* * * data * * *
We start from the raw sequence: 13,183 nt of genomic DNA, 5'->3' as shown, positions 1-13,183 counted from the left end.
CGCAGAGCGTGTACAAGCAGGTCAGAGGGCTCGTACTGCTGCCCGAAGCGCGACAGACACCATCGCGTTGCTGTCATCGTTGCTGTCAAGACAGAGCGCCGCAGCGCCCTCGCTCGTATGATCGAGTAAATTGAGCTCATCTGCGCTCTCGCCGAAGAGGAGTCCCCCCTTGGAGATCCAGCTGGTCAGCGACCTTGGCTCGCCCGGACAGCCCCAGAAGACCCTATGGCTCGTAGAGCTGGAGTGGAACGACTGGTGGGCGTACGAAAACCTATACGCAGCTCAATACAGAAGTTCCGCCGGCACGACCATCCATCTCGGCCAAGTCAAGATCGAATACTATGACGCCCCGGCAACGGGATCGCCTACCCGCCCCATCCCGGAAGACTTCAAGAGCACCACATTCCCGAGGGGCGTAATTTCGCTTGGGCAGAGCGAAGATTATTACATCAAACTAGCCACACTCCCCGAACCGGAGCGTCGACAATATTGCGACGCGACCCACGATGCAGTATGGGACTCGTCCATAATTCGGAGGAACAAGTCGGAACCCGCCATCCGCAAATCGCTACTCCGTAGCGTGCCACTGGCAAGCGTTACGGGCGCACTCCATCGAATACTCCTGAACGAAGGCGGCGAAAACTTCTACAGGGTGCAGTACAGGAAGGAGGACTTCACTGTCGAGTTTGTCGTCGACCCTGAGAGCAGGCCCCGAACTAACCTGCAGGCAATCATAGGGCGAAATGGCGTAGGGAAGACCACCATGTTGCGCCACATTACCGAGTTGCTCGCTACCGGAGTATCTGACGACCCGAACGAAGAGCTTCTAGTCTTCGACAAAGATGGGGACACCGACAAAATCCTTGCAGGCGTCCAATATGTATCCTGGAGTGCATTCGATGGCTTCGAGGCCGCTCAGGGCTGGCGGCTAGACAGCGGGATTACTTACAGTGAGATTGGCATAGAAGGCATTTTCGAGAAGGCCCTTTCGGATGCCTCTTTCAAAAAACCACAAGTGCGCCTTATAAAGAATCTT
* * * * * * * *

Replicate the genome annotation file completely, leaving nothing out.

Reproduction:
We start from the raw sequence: 13,183 nt of genomic DNA, 5'->3' as shown, positions 1-13,183 counted from the left end.
CGCAGAGCGTGTACAAGCAGGTCAGAGGGCTCGTACTGCTGCCCGAAGCGCGACAGACACCATCGCGTTGCTGTCATCGTTGCTGTCAAGACAGAGCGCCGCAGCGCCCTCGCTCGTATGATCGAGTAAATTGAGCTCATCTGCGCTCTCGCCGAAGAGGAGTCCCCCCTTGGAGATCCAGCTGGTCAGCGACCTTGGCTCGCCCGGACAGCCCCAGAAGACCCTATGGCTCGTAGAGCTGGAGTGGAACGACTGGTGGGCGTACGAAAACCTATACGCAGCTCAATACAGAAGTTCCGCCGGCACGACCATCCATCTCGGCCAAGTCAAGATCGAATACTATGACGCCCCGGCAACGGGATCGCCTACCCGCCCCATCCCGGAAGACTTCAAGAGCACCACATTCCCGAGGGGCGTAATTTCGCTTGGGCAGAGCGAAGATTATTACATCAAACTAGCCACACTCCCCGAACCGGAGCGTCGACAATATTGCGACGCGACCCACGATGCAGTATGGGACTCGTCCATAATTCGGAGGAACAAGTCGGAACCCGCCATCCGCAAATCGCTACTCCGTAGCGTGCCACTGGCAAGCGTTACGGGCGCACTCCATCGAATACTCCTGAACGAAGGCGGCGAAAACTTCTACAGGGTGCAGTACAGGAAGGAGGACTTCACTGTCGAGTTTGTCGTCGACCCTGAGAGCAGGCCCCGAACTAACCTGCAGGCAATCATAGGGCGAAATGGCGTAGGGAAGACCACCATGTTGCGCCACATTACCGAGTTGCTCGCTACCGGAGTATCTGACGACCCGAACGAAGAGCTTCTAGTCTTCGACAAAGATGGGGACACCGACAAAATCCTTGCAGGCGTCCAATATGTATCCTGGAGTGCATTCGATGGCTTCGAGGCCGCTCAGGGCTGGCGGCTAGACAGCGGGATTACTTACAGTGAGATTGGCATAGAAGGCATTTTCGAGAAGGCCCTTTCGGATGCCTCTTTCAAAAAACCACAAGTGCGCCTTATAAAGAATCTT